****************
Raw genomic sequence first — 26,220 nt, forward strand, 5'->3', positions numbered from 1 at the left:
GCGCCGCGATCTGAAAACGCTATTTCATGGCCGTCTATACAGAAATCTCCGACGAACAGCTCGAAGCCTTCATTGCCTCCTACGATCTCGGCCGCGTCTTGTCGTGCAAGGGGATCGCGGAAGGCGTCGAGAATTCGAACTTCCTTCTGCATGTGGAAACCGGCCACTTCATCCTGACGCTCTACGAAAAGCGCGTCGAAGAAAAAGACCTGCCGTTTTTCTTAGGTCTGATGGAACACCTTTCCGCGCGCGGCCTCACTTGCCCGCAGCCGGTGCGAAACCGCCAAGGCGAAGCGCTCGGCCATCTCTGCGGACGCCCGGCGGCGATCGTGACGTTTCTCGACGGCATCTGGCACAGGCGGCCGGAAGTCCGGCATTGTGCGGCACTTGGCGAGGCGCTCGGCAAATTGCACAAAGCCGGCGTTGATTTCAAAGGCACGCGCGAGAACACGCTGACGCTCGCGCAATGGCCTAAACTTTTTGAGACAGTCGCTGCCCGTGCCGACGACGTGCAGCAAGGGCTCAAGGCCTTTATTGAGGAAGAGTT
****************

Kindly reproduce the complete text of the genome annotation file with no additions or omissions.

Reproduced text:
Raw genomic sequence first — 26,220 nt, forward strand, 5'->3', positions numbered from 1 at the left:
GCGCCGCGATCTGAAAACGCTATTTCATGGCCGTCTATACAGAAATCTCCGACGAACAGCTCGAAGCCTTCATTGCCTCCTACGATCTCGGCCGCGTCTTGTCGTGCAAGGGGATCGCGGAAGGCGTCGAGAATTCGAACTTCCTTCTGCATGTGGAAACCGGCCACTTCATCCTGACGCTCTACGAAAAGCGCGTCGAAGAAAAAGACCTGCCGTTTTTCTTAGGTCTGATGGAACACCTTTCCGCGCGCGGCCTCACTTGCCCGCAGCCGGTGCGAAACCGCCAAGGCGAAGCGCTCGGCCATCTCTGCGGACGCCCGGCGGCGATCGTGACGTTTCTCGACGGCATCTGGCACAGGCGGCCGGAAGTCCGGCATTGTGCGGCACTTGGCGAGGCGCTCGGCAAATTGCACAAAGCCGGCGTTGATTTCAAAGGCACGCGCGAGAACACGCTGACGCTCGCGCAATGGCCTAAACTTTTTGAGACAGTCGCTGCCCGTGCCGACGACGTGCAGCAAGGGCTCAAGGCCTTTATTGAGGAAGAGTT